Mary-Jane: How do you silence your inner critic?
Adam: My kids must be tired of hearing my mantra, but I truly believe that fear shrinks the world.  Some criticism is healthy because it can help spur us to better writing, but excessive self-criticism is a form of fear.  It can prevent writers from experimenting or taking risks, encouraging them to stick to safe ground, never truly shooting for something great.  I climb quite a lot and when you’re on a mountain, you can see how fear stifles creativity.  A climb that someone would have no problem tackling on an indoor wall at 12 feet, becomes almost impossible when they’re on the side of a cliff, 90-feet up.  Fear shuts down the problem solving and creative regions of the brain, paralysing people.  I believe my best work comes when I’m confident and relaxed, so I kicked my unhealthy inner critic into touch a couple of years ago and just kept the voice that encourages me to strive for the best.

Mary-Jane: Before you became a writer, you were a strategy consultant advising business in diverse industries, which sounds extremely important! Why on earth did you dump the corporate day job in favour of writing?
Adam: Writing brings me to life.  I’ve been writing for as long as I can remember and the combination of creativity and problem solving is unlike anything else I’ve ever experienced.  I can be utterly exhausted, but the moment I sit at my computer or pick up a pen and paper and start writing, I come alive.  Writing fills me with energy and I do it because I absolutely love it.  It’s taken the best part of a decade of tough living and determination, but I’m now extremely fortunate to be able to do what I love professionally.  There are some things that are more important than money, and I simply can’t put a price on waking up every morning with a sense of excitement about getting to work. 

Mary-Jane: What have been the good and the bad bits on your road to publication?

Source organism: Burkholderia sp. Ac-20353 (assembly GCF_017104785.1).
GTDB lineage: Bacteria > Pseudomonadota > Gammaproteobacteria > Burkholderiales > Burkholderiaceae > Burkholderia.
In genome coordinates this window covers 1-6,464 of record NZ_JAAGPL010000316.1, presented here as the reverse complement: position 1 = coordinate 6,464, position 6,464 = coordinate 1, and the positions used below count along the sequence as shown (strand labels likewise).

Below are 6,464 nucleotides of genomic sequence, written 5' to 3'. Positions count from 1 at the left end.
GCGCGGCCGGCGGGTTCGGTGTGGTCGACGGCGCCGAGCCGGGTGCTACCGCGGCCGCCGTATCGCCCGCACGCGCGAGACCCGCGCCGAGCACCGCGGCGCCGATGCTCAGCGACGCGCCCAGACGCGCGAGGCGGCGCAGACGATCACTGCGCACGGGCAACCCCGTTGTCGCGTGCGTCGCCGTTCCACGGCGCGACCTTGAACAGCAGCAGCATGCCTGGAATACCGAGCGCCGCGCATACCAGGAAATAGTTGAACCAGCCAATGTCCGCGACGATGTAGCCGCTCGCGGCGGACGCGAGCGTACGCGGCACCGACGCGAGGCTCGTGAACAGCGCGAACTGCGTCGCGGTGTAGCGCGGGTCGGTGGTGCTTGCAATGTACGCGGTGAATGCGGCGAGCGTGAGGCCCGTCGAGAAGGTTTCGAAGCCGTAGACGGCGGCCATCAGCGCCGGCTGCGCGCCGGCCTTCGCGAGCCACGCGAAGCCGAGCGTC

Adam: The good bits have been meeting so many wonderful people.  Crime and thriller authors are a great bunch.  Very welcoming and good company with a wide range of backgrounds and interests, so conversation is rarely stilted.  The blogger and reviewer community have been equally amazing, and it’s fantastic to experience people’s passion for books.
One of my favourite bits has been people talking about John Wallace, Christine Ash and Patrick Bailey as though they’re real people.  I was recently accosted by someone who begged me to tell them what happens to Ash and Wallace in book three.  I got more of a sense of achievement from that exchange than from seeing my books in supermarkets.  It really brought home the fact that I’ve created stories and characters that matter to people.
The bad bits?  I’m struggling to think of any.  I’ll let you know if I come up with anything. 

Mary-Jane: What can you tell us about the third book in the trilogy – I dread to think what you’ve put John Wallace through! I see you delivered it to your editor earlier this month, always a tense moment….
Adam: I’m not sure if I’m supposed to be revealing this, but the third book is called Aftershock.  If I was to give each book a one-word description; Pendulum is gripping, Freefall is rich, Aftershock is deep.   Wallace, Ash and Bailey are united by the return of someone who will shock and amaze people who’ve read Pendulum and Freefall.  The thrills and spills keep coming, and there’s a new dimension that will really mess with readers’ minds.  I’m very excited about the book and can’t wait to share Aftershock with the world. 

Mary-Jane: And what is next for you, Adam? And for us, your readers?
Adam: I’ll be editing Aftershock and getting it ready for publication next November.  I’m also starting to work on a new thriller series based around a central character who’s already got me hooked.  I’ll share more as soon as I’m able to. 

Thanks so much for such interesting questions and for interviewing me for Mystery People.  It’s been a real leasure.     

To read a review of Adams Latest Book Freefall click on the title

Mary-Jane Riley wrote her first story on her newly acquired blue Petite typewriter, when she was eight. When she grew up she had to earn a living, and became a BBC radio talk show presenter and journalist. She has covered many life-affirming stories, and  also some of the darkest events of the past two decades. Then, in true journalistic style, she decided not to let the facts get in the way of a good story and got creative. She wrote for women's magazines and small presses. She formed WriteOutLoud with two writer friends to help charities get their message across using their life.
Her second book,
After She Fell, was published by Killer Reads in April 2016. 
To read the review click on the title.